Education Week - Diplomas Count - Issue 34, 2015 - (Page 3)

DATA OVERVIEW STUDENTS WITH DISABILITIES, IN SCHOOL AND WORK Nearly 6 million students with disabilities attend public schools in the United States. Roughly half of those students are in an age group traditionally served by secondary schools. The Education Week Research Center compiled data from the U.S. Department of Education in order to shed light on the high school achievement and post-high-school outcomes of students with special needs. The results highlight key patterns regarding the educational status of this population. n POPULATION PROFILE Students receiving special education services under the Individuals with Disabilities Education Act make up roughly 9 percent of all 6- to 21-yearolds. Nearly half of the students served by IDEA programs are between the ages of 12 and 17, an age range customarily associated with secondary education. The share of students with disabilities who are of secondary school age mirrors the general education population. SOURCE: Education Week Research Center, 2015. Analysis of data from U.S. Department of Education Office of Special Education Programs and U.S. Census Bureau (2013) Without disabilities 91.5 % GAINS ON TESTS, BUT GAPS REMAIN While reading and math results on the 12th grade National Assessment of Educational Progress have improved for students with disabilities over time, their scores remain substantially lower than those of their peers without disabilities. In 2013, students with disabilities scored 40 points lower than their counterparts in reading, with a similar gap in math. NAEP Reading Scale Scores 291 Gap= 47 points 244 1998 2002 2005 2009 NOTE: Scores are reported by disability status, including those with Section 504 plans. SOURCE: National Center for Education Statistics, National Assessment of Educational Progress (NAEP) Gap= 40 points 251 2013 With disabilities 291 Without disabilities 151 112 8.5 With disabilities h Ages 12 to 17 t i 47.3% 46.5 Ages 6 to 11 6.1 Ages 18-21 NAEP Math Scale Scores Gap= 39 points 2005 2009 Gap= 38 points 156 118 2013 HIGH SCHOOL OUTCOMES Data from the U.S. Department of Education's office of special education programs indicate that nearly two-thirds of students with disabilities ages 14 to 21 exited high school with a regular diploma in the 2012-13 school year, up from 56.7 percent in 2005-06. Most of the students with special needs who did not receive that credential either earned an alternative certificate (14.4 percent), such as a certificate of completion, or dropped out of school (18.6 percent). High School Exit Status (Ages 14-21) Graduated with regular diploma Dropped out NOTE: Due to methodological differences in calculations, data on high school exit status shown here are not comparable to ACGR graduation rates presented elsewhere in this report. SOURCE: Education Week Research Center, 2015. Analysis of data from U.S. Department of Education Office of Special Education Programs (2005-06, 2012-13) Received certificate Reached maximum age Died 65.2% 56.7 18.6 26.3 14.4 15.1 1.5 1.3 0.4 0.5 s s 2013 2006 g i POST-HIGH-SCHOOL ENGAGEMENT Most young adults with disabilities have been employed, participated in job training, or attended a postsecondary school following high school. Researchers for the National Longitudinal Transition Study-2 report that a large share of those young adults had been engaged in some combination of those activities. For instance, 42 percent had both worked and been enrolled in postsecondary education. Only 6.2 percent had not been engaged in any type of educational or job-related activity. NOTE: Details may not add up to 100 percent because of rounding. SOURCE: SRI International and U.S. Department of Education, 2011 h 42.0% Other< 1 4.7 2.9 6.2 29.7 13.8 s Employment and postsecondary education s Employment only s Employment, postsecondary education, and job training s Not engaged s Employment and job training s Postsecondary education only DIPLOMAS COUNT 2015 s 3 r P n c e r t e c r e e t n n e p g e t n r o a m o t i t y e f f o n s 2 p t g s y t e - o u n p i t i 6 p d e e l i s u e l o o b l n o f p a s e s a t h c o d a w o i h - t i g t s s b 1 g a g e 47 47 6 P e P e e c r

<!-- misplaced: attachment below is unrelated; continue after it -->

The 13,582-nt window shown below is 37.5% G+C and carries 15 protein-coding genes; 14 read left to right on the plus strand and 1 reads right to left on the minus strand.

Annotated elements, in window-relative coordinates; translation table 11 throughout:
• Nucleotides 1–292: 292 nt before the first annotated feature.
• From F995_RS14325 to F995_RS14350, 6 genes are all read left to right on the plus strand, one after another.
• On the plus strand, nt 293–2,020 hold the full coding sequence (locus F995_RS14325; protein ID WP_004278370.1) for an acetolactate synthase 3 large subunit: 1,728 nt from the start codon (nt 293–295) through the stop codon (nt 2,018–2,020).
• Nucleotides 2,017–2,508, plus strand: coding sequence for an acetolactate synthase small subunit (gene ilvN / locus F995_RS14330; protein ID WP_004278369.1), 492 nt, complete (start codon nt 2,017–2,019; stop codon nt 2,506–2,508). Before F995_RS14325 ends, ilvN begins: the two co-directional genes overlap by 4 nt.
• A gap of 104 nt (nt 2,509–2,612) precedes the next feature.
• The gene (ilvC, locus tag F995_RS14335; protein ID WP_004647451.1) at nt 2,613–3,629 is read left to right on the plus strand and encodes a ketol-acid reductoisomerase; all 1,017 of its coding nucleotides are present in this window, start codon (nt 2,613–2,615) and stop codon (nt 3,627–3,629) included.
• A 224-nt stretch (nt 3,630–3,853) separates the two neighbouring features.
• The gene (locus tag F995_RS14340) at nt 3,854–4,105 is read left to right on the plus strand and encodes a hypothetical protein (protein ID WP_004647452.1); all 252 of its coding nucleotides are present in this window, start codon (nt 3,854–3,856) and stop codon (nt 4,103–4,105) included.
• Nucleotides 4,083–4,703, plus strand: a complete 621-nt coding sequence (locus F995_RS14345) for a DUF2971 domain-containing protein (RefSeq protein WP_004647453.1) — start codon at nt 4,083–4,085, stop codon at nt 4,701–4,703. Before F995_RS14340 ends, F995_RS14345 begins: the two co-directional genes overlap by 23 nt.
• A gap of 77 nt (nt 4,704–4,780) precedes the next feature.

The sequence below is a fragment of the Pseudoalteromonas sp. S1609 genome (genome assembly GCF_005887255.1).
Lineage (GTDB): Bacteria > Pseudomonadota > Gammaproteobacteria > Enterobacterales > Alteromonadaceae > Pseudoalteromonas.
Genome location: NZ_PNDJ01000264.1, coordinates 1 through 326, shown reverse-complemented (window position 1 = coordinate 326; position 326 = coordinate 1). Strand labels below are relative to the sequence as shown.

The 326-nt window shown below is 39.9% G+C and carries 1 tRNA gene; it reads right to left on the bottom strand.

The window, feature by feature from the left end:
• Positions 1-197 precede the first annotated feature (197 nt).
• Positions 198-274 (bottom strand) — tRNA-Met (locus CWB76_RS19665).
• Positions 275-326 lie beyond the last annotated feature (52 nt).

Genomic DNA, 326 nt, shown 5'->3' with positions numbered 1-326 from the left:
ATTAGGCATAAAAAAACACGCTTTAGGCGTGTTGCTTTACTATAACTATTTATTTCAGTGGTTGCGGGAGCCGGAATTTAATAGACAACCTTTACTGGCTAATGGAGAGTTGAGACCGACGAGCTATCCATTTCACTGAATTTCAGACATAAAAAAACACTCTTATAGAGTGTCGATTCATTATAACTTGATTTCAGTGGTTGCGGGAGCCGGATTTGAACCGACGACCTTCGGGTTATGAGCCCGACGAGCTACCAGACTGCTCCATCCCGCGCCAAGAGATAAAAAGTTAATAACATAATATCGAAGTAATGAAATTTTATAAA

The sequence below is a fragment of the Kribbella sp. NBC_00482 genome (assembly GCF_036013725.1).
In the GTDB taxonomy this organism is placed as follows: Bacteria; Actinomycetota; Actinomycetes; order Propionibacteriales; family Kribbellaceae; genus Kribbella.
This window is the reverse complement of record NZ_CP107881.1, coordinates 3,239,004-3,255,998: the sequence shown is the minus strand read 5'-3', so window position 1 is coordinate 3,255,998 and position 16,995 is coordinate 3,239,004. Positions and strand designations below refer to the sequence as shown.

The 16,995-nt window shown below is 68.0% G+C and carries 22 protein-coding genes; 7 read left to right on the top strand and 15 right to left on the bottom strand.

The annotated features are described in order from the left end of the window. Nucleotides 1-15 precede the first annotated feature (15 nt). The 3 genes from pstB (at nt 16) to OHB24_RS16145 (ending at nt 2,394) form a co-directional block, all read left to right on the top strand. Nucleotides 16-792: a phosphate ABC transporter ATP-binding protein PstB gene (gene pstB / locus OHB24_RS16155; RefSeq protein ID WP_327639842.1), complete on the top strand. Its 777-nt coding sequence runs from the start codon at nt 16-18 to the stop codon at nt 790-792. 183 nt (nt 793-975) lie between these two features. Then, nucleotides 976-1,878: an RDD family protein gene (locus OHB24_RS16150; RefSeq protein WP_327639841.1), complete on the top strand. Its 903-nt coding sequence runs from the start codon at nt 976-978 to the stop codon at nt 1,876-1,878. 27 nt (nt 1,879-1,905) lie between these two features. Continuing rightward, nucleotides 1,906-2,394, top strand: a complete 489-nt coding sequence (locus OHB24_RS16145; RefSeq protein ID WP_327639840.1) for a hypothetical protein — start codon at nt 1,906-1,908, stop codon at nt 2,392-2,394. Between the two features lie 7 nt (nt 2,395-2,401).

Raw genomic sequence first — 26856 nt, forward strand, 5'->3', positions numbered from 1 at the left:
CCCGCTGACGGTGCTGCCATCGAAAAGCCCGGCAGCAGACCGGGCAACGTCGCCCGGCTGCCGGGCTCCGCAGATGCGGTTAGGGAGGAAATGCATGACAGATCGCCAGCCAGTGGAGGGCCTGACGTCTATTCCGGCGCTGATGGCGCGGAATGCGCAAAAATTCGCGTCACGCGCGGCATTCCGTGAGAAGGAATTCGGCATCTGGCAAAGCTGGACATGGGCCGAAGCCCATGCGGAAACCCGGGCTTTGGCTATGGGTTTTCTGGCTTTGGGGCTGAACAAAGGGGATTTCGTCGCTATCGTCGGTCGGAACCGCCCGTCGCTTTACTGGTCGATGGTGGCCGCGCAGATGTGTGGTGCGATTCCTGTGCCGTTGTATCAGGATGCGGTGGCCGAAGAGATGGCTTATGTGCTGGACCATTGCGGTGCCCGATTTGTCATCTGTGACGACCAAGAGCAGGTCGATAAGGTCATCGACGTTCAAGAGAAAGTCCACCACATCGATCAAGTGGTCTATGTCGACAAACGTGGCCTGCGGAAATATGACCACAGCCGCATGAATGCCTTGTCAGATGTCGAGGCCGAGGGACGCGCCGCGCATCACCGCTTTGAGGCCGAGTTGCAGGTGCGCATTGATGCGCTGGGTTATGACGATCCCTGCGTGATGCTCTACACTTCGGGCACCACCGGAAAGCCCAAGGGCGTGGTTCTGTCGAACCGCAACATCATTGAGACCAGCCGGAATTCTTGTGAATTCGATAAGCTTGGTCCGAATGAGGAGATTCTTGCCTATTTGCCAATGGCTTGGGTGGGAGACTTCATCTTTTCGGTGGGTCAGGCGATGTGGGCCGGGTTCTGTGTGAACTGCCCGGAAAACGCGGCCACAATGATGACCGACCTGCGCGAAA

Table of Contents for the Digital Edition of Education Week - Diplomas Count - Issue 34, 2015

Education Week - Diplomas Count - Issue 34, 2015
After Special Ed., Path Is Less Certain
DATA OVERVIEW: Students with Disabilities In School and Work
BY THE NUMBERS: Hearing Impairment
Md. Senior Opts For University Geared To Students With Hearing Impairments
In College, Students Face Choice: Seek Help or Go It Alone?
BY THE NUMBERS: Emotional Disturbance
At Lab School, Pennsylvania Student Prepares for Career In Culinary Arts
After K-12, Students Must Be Self-Advocates
BY THE NUMBERS: Specific Learning Disability
On Road to College, Georgia Student Learns To Speak for Herself
For Job-Oriented Students, Work Experience Is Critical
Discipline Policies Push Students Off College-and-Career Path
Budding Politician Sets Sights on College
State Diploma Requirements Vary
Common Core: Will Bar Rise For Students With Disabilities?
BY THE NUMBERS: Intellectual Disability
In Virginia, Jobs Enable Twin Brothers To ‘Walk Taller’ After High School
Graduation Rates Reach New Highs, But Gaps Remain
TABLE: Graduation Rate Tops 80 Percent
State-by-State Data

Education Week - Diplomas Count - Issue 34, 2015